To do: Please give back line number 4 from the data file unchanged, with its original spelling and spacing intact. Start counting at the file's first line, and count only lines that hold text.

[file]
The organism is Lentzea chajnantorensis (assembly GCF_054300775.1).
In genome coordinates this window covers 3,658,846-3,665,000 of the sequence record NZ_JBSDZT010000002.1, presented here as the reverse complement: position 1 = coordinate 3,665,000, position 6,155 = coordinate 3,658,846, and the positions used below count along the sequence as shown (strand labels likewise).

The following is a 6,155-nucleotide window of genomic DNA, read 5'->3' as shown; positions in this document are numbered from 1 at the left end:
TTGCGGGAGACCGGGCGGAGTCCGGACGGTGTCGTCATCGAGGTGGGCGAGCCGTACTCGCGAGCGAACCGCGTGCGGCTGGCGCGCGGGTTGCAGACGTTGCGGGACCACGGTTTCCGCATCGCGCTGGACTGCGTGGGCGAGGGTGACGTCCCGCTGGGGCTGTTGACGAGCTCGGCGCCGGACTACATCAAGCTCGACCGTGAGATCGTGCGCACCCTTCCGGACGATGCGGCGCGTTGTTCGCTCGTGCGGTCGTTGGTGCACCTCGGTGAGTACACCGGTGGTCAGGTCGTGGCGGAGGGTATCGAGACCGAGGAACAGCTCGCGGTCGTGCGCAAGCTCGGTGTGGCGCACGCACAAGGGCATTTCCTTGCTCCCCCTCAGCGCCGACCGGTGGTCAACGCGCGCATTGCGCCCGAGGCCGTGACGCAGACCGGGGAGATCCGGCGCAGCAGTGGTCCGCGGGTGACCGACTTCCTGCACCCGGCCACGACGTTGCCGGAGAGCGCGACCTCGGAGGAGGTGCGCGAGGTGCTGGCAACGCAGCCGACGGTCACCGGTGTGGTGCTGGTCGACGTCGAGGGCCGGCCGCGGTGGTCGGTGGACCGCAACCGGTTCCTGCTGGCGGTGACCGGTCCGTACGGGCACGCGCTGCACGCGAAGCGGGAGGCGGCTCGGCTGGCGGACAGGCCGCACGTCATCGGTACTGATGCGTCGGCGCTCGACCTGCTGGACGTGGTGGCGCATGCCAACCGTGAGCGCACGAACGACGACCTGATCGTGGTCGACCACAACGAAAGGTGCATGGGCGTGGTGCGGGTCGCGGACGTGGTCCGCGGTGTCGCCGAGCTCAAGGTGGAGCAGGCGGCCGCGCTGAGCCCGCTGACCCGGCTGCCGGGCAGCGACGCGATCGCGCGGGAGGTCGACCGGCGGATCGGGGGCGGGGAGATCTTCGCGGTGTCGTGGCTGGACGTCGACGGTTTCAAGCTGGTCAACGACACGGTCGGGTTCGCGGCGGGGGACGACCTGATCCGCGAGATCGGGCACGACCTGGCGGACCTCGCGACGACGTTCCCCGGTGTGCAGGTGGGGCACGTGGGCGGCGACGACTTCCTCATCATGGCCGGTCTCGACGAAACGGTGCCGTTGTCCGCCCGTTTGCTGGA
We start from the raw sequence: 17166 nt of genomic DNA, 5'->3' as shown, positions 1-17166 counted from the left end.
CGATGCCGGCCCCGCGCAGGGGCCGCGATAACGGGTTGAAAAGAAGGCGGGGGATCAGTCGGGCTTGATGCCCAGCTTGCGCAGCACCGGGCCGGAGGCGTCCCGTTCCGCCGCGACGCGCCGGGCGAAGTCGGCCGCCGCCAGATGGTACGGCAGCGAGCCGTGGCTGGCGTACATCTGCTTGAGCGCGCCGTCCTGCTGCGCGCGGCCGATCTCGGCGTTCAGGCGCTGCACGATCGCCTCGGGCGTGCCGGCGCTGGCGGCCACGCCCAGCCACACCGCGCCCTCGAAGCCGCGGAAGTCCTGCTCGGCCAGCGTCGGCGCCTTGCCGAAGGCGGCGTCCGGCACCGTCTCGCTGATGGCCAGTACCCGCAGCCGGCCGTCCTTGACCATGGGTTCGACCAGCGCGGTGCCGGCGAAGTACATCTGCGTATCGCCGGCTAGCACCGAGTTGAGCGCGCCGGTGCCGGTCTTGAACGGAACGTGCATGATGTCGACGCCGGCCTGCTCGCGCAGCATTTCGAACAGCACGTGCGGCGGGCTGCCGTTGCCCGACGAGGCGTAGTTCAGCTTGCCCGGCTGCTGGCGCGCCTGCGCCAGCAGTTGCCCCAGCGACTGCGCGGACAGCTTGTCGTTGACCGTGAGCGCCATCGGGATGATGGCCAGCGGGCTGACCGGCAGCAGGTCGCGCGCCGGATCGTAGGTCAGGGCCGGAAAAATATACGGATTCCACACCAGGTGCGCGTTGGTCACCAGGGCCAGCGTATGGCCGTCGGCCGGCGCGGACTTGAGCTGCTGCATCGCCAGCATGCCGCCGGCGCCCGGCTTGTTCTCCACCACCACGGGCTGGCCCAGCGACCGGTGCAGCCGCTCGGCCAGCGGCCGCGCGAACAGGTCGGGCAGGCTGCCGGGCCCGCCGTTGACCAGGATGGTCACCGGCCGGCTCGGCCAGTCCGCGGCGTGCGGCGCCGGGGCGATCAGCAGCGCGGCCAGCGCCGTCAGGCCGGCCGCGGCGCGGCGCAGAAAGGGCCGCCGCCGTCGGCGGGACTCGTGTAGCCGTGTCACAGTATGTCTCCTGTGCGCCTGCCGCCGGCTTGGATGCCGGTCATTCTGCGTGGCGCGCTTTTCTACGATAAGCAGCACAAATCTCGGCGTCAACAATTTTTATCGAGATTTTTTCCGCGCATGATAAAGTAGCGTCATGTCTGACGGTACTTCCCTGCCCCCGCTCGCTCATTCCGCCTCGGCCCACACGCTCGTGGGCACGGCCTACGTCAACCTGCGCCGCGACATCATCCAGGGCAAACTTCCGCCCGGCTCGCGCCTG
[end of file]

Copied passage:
TTGCGGGAGACCGGGCGGAGTCCGGACGGTGTCGTCATCGAGGTGGGCGAGCCGTACTCGCGAGCGAACCGCGTGCGGCTGGCGCGCGGGTTGCAGACGTTGCGGGACCACGGTTTCCGCATCGCGCTGGACTGCGTGGGCGAGGGTGACGTCCCGCTGGGGCTGTTGACGAGCTCGGCGCCGGACTACATCAAGCTCGACCGTGAGATCGTGCGCACCCTTCCGGACGATGCGGCGCGTTGTTCGCTCGTGCGGTCGTTGGTGCACCTCGGTGAGTACACCGGTGGTCAGGTCGTGGCGGAGGGTATCGAGACCGAGGAACAGCTCGCGGTCGTGCGCAAGCTCGGTGTGGCGCACGCACAAGGGCATTTCCTTGCTCCCCCTCAGCGCCGACCGGTGGTCAACGCGCGCATTGCGCCCGAGGCCGTGACGCAGACCGGGGAGATCCGGCGCAGCAGTGGTCCGCGGGTGACCGACTTCCTGCACCCGGCCACGACGTTGCCGGAGAGCGCGACCTCGGAGGAGGTGCGCGAGGTGCTGGCAACGCAGCCGACGGTCACCGGTGTGGTGCTGGTCGACGTCGAGGGCCGGCCGCGGTGGTCGGTGGACCGCAACCGGTTCCTGCTGGCGGTGACCGGTCCGTACGGGCACGCGCTGCACGCGAAGCGGGAGGCGGCTCGGCTGGCGGACAGGCCGCACGTCATCGGTACTGATGCGTCGGCGCTCGACCTGCTGGACGTGGTGGCGCATGCCAACCGTGAGCGCACGAACGACGACCTGATCGTGGTCGACCACAACGAAAGGTGCATGGGCGTGGTGCGGGTCGCGGACGTGGTCCGCGGTGTCGCCGAGCTCAAGGTGGAGCAGGCGGCCGCGCTGAGCCCGCTGACCCGGCTGCCGGGCAGCGACGCGATCGCGCGGGAGGTCGACCGGCGGATCGGGGGCGGGGAGATCTTCGCGGTGTCGTGGCTGGACGTCGACGGTTTCAAGCTGGTCAACGACACGGTCGGGTTCGCGGCGGGGGACGACCTGATCCGCGAGATCGGGCACGACCTGGCGGACCTCGCGACGACGTTCCCCGGTGTGCAGGTGGGGCACGTGGGCGGCGACGACTTCCTCATCATGGCCGGTCTCGACGAAACGGTGCCGTTGTCCGCCCGTTTGCTGGA